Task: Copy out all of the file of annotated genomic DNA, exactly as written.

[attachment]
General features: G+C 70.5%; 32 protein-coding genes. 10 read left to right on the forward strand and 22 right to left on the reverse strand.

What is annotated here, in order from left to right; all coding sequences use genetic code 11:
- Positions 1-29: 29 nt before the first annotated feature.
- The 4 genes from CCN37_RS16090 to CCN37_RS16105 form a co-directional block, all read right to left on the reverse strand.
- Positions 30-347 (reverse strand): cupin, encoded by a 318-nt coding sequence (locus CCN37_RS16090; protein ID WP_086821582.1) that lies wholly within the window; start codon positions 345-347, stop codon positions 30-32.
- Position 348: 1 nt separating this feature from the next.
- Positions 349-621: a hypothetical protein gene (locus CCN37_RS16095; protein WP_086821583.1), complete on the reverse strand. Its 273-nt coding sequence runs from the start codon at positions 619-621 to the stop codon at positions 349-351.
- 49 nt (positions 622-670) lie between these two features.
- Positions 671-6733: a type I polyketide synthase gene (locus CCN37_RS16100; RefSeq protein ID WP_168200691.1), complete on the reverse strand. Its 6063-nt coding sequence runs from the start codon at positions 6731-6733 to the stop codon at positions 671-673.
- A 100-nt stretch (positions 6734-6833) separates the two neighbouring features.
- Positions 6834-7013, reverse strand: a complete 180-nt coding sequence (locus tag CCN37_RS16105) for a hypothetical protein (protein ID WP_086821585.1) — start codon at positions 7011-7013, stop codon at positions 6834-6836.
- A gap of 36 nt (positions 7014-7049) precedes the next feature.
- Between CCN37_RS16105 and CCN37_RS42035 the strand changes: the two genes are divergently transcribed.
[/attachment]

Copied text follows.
General features: G+C 70.5%; 32 protein-coding genes. 10 read left to right on the forward strand and 22 right to left on the reverse strand.

What is annotated here, in order from left to right; all coding sequences use genetic code 11:
- Positions 1-29: 29 nt before the first annotated feature.
- The 4 genes from CCN37_RS16090 to CCN37_RS16105 form a co-directional block, all read right to left on the reverse strand.
- Positions 30-347 (reverse strand): cupin, encoded by a 318-nt coding sequence (locus CCN37_RS16090; protein ID WP_086821582.1) that lies wholly within the window; start codon positions 345-347, stop codon positions 30-32.
- Position 348: 1 nt separating this feature from the next.
- Positions 349-621: a hypothetical protein gene (locus CCN37_RS16095; protein WP_086821583.1), complete on the reverse strand. Its 273-nt coding sequence runs from the start codon at positions 619-621 to the stop codon at positions 349-351.
- 49 nt (positions 622-670) lie between these two features.
- Positions 671-6733: a type I polyketide synthase gene (locus CCN37_RS16100; RefSeq protein ID WP_168200691.1), complete on the reverse strand. Its 6063-nt coding sequence runs from the start codon at positions 6731-6733 to the stop codon at positions 671-673.
- A 100-nt stretch (positions 6734-6833) separates the two neighbouring features.
- Positions 6834-7013, reverse strand: a complete 180-nt coding sequence (locus tag CCN37_RS16105) for a hypothetical protein (protein ID WP_086821585.1) — start codon at positions 7011-7013, stop codon at positions 6834-6836.
- A gap of 36 nt (positions 7014-7049) precedes the next feature.
- Between CCN37_RS16105 and CCN37_RS42035 the strand changes: the two genes are divergently transcribed.